Joe Higgs – Come On Home (1972)

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Originally recorded in 1972 for Island Records, Joe Higgs’ Life of Contradiction languished in that label’s vaults for three years, while Chris Blackwell tried to figure out how to market Higgs since, at the time, he was considered more of a Jamaican folk singer than a reggae artist (and, no doubt, Blackwell was also busy tending to the ascendant Bob Marley & the Wailers). When the rights reverted back to Higgs, the LP finally saw the light of day in 1975 on the Grounation label, and regardless of the sheer brilliance of the album, Life of Contradiction was very considered to be very much out of step with the reggae of that period–though it immediately strikes the modern listener as the early ’70s roots reggae classic that it is. Indeed, several of the tracks had orginally been recorded during the ska era (such as “There’s a Reward”); the influence of soul and R&B is powerful on several cuts (particulary on the title track and “Who Brought Down the Curtains”); and some of the arrangements, rhythms, and jazz-inflected performances were definitely atypical of reggae of that period. Nothing keeps Higgs down, despite the mess of life–the hardships of poverty, oppression, and heartbreak, you name it; his lyrics are doggedly hopeful: “Hard times don’t bother me/life is so glorious/sticks and stones may brake my bones/faith and soul–can’t cut it off” (from “Hard Times Don’t Bother Me,” one of my new favorite songs ever); “Everyday my heart is sore/seein’ that I’m so poor/but I shall not give up so easily/no, no, no, cause there’s a reward for me…” and “Sometimes I feel like a motherless child/you don’t know, no one cares for me/I’ve never known sympathy/Sometimes I look to the world with a smile/can you hear what I say?” (from “There’s a Reward”); to a wayward girlfriend/wife, he offers unconditional forgiveness: “Don’t let me cross your mind/if I must stay behind/ but if you love me true/all you’ve got to do/is come on home” (from “Come on Home”). [Source]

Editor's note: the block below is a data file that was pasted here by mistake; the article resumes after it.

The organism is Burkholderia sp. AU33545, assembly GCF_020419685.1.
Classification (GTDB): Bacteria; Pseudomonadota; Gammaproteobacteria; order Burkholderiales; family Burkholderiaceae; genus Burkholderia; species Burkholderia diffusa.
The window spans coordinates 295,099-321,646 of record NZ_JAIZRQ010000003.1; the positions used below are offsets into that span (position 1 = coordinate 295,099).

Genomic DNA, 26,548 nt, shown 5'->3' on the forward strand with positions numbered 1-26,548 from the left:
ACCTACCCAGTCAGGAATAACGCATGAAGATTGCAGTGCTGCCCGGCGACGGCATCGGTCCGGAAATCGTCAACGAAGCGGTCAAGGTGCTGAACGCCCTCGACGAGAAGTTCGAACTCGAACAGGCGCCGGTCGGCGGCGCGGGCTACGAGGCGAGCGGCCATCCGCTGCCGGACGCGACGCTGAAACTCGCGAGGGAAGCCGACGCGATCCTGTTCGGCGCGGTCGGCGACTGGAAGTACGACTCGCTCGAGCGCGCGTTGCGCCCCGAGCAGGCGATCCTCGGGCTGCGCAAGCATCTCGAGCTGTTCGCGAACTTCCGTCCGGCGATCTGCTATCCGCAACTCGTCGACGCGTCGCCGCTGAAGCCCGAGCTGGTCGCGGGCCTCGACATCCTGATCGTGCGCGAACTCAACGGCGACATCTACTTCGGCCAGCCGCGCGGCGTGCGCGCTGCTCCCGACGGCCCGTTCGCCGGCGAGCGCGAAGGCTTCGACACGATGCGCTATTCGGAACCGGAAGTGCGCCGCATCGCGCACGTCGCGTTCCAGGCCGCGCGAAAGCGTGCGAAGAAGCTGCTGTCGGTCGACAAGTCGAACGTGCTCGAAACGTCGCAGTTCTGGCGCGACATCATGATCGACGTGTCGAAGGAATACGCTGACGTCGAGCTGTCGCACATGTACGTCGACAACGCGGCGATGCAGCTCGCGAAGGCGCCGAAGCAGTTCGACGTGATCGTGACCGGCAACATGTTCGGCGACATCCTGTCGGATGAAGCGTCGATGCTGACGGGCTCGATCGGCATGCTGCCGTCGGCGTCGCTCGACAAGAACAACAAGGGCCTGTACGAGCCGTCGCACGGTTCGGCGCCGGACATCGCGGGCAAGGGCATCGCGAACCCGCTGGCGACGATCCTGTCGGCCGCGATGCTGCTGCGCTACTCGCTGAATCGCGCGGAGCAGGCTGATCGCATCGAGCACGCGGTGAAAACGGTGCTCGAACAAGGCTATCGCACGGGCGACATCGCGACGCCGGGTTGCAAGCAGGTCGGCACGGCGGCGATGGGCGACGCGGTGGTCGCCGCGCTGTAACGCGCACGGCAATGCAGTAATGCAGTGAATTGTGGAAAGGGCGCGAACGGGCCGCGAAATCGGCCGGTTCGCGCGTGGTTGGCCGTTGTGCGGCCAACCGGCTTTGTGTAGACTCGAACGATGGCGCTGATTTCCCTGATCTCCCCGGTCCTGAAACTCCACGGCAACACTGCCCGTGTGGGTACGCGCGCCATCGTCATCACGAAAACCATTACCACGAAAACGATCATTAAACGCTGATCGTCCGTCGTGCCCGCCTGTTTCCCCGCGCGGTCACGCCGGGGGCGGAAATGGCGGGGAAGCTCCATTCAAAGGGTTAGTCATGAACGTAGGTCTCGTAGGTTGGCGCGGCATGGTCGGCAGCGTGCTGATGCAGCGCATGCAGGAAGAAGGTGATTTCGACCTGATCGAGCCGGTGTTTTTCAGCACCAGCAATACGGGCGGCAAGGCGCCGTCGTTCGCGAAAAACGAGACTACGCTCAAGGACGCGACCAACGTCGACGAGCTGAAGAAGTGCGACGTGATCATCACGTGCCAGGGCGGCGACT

joehiggs

[Dedicated to H.K. in L.A. and Paul Newport in Bristol]

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